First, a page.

- 7 years ago
- Wedding: October 2010
@SueDonym: I’m so sorry that you are going through this. Reading through your post sounds like there is a lot more going on than just “I’m ready, he’s not.” Your health background and age make this a little more urgent than most situations.
I think that your heart is in the right place. You want him to be excited and you want him to be on board with trying to conceive. But you are also anxious to get started!
I think that maybe this isn’t as black and white as it seems to be. I know he mentioned 6-12 months, but maybe it would be more like 4-5 and that might be easier for you to handle.
To me, this isn’t as simple as “talk to your husband, only you two can figure it out.” Because I’ve been there– my husband wasn’t ready and I was soooo anxious to start trying. It’s hard to just keep talking to him about it, because basically you are trying to convince him to do something he doesn’t want to do (yet).
If it were me, I’d probably do a little research on my own and then talk to my husband. Have you ever read Taking Charge of Your Fertility? I highly highly recommend it. It is a little textbook-like, but it teaches you so much about your body and cycle. So if you read that, it might give you a little head start for when you are planning on starting to try, so that hopefully you are able to get pregnant quickly.
After reading that, you might approach your hsuband about going off birth control, if you are currently on it. I think it’s better go off sooner rather than later, so you can learn about your cycles. So if you do that over the next 1-2 months, and take some time to get to know your cycle, you are actively working towards TTC, without physically trying to conceive!
I also think you need to open up to your husband and talk about this a little more. My husband was reluctant to start trying. When we finally did start trying, we got pregnant our first cycle. He was super scared and was happy but wasn’t jumping up and down. THEN I had a miscarriage and D&C at 10 weeks. That was devestating for both of us. I think it really helped him understand two things– one, just because you start trying doesn’t mean that you will have a baby the next day. I swear, a pregnancy is nine (ten!) months so the husband has time to get used to the idea! And two, that sometimes it will take a long time to have a successful pregnancy. Maybe if you shared some statistics with your husband about how long it might take to get pregnant, with your health background, and what the risks to waiting are, he might be ready to start sooner. And then talk about how if you start trying in 4-5 months, and then it takes you 3 more months to get pregnant, you wouldn’t have a baby until x date…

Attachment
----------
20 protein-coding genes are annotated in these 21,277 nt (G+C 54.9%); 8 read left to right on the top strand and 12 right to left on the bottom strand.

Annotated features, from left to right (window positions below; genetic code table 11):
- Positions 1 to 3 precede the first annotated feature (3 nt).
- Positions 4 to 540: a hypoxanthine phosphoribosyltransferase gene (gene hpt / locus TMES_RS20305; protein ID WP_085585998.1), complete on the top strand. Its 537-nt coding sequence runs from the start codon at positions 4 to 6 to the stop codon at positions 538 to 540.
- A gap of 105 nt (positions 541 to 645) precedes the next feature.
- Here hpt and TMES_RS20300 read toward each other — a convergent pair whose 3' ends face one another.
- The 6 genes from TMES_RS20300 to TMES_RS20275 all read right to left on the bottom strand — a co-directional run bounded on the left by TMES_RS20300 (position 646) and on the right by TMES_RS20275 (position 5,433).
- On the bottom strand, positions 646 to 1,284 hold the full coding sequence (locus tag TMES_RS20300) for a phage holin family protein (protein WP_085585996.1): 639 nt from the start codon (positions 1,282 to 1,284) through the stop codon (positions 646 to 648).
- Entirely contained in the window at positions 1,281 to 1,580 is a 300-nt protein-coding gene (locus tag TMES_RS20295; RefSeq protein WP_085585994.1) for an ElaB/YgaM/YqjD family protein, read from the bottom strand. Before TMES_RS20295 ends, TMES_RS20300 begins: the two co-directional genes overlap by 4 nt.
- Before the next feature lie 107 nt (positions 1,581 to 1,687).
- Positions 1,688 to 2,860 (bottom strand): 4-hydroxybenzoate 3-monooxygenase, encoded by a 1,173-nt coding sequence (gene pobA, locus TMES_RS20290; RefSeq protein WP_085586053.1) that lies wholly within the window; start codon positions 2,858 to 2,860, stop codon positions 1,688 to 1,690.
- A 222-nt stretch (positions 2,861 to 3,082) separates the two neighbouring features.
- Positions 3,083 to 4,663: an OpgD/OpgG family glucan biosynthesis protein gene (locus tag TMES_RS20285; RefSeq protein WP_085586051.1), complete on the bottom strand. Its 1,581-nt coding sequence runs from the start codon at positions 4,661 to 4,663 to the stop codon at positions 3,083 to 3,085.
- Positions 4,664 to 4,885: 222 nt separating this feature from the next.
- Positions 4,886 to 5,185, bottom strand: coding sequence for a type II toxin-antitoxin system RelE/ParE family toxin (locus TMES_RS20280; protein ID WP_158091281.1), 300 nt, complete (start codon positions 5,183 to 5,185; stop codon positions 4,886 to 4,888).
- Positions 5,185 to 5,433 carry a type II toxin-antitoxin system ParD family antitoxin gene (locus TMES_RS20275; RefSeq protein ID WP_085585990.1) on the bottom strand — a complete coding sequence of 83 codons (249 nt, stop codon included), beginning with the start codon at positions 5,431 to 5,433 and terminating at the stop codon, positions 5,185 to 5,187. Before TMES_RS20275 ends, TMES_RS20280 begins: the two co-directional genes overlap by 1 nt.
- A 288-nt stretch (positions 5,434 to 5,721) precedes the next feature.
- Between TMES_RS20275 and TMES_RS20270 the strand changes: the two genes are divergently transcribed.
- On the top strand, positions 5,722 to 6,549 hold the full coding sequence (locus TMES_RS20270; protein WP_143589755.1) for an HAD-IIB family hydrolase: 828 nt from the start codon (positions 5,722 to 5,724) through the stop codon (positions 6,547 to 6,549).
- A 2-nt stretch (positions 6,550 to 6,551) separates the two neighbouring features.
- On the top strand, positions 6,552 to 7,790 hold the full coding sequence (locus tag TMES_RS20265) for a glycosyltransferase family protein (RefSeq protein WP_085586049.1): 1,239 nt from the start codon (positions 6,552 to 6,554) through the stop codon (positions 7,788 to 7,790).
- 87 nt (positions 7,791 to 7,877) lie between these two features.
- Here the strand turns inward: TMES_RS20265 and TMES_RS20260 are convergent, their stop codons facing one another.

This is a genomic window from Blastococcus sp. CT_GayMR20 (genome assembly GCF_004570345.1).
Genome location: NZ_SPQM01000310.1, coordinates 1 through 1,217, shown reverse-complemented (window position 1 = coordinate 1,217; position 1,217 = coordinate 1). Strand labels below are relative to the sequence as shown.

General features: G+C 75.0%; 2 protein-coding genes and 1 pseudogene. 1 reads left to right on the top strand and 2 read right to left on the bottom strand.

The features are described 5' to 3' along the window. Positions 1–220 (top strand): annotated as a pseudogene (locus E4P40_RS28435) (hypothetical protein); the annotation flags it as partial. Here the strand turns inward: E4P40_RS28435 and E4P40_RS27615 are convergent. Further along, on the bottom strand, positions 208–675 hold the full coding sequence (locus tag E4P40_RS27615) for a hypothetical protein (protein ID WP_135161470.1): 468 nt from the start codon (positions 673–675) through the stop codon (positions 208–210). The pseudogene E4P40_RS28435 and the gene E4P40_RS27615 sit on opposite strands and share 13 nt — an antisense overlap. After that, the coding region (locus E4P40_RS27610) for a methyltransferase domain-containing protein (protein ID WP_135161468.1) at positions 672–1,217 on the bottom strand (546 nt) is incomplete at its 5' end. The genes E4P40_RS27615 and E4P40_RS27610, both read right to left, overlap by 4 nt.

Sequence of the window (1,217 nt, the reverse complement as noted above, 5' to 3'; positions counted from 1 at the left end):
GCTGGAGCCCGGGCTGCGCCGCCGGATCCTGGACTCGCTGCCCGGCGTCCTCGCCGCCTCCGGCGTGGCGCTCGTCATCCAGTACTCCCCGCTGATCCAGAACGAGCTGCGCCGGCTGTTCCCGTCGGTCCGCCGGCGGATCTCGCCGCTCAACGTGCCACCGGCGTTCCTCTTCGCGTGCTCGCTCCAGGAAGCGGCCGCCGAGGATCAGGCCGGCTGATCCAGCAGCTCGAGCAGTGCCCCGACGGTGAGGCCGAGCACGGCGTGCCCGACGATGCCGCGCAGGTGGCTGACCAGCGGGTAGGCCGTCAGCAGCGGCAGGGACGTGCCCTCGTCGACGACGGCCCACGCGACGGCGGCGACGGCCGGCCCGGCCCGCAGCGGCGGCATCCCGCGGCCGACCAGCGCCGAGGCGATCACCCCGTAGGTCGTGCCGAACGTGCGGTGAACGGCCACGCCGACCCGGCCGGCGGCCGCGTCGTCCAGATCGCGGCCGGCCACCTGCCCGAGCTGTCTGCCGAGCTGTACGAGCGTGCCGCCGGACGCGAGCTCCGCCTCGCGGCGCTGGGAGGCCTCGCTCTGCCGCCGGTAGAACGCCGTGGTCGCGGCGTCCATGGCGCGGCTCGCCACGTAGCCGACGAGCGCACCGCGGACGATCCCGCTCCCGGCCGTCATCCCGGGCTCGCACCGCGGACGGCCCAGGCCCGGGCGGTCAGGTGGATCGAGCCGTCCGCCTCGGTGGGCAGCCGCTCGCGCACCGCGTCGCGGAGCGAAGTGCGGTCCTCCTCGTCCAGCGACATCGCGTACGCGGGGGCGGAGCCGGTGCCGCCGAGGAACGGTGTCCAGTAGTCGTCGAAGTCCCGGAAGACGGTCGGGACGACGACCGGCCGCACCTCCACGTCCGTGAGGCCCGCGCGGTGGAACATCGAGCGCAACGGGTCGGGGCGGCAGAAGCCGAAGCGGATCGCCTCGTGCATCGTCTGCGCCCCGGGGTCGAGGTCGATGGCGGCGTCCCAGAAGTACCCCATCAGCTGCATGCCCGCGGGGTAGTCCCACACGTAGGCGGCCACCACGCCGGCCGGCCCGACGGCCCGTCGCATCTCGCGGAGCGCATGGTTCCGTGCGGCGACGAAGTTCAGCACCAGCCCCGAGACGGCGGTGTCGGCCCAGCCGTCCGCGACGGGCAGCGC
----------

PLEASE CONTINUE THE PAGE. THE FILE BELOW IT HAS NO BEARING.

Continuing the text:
You might also want to address the other concerns (money and issues between you) during this time too. Maybe put a savings plan onto paper, to show how you guys can go into “savings mode” and save x amount between now and when you might start trying. And how you guys could continue to save while you are pregnant.
Continuing this open dialogue is so important. Neither of you are going to get your way– he isn’t going to want to start now, and you aren’t going to want to wait a year. So I would look at this as anything else in your marriage– a compromise!
GOOD LUCK! Like I said, my hubs and I were on different pages in the beginning, and it was a very sad and lonely time for me. PM me if you want to chat!!
@HopingToBeaMama: Thank you so much for your kind and thoughtful response! It means a lot. And for what it’s worth, I’m so very sorry for your loss. Sending positive thoughts and all the baby dust that you’ll ever need your way. You’ll make an amazing mama!
As for me, you’re right — both about the fact that this isn’t simple and that there needs to be a compromise. Still, it’s hard to compromise when it’s something you want SO badly and it’s your health that, potentially, hangs in the balance. Like it or not, the stakes are simply far, far higher for me than Darling Husband. I wish I could get him to understand that…. I mean, the statistics are scary enough, but to have you own doctor implore you not to let another cycle go by… How do you not panic?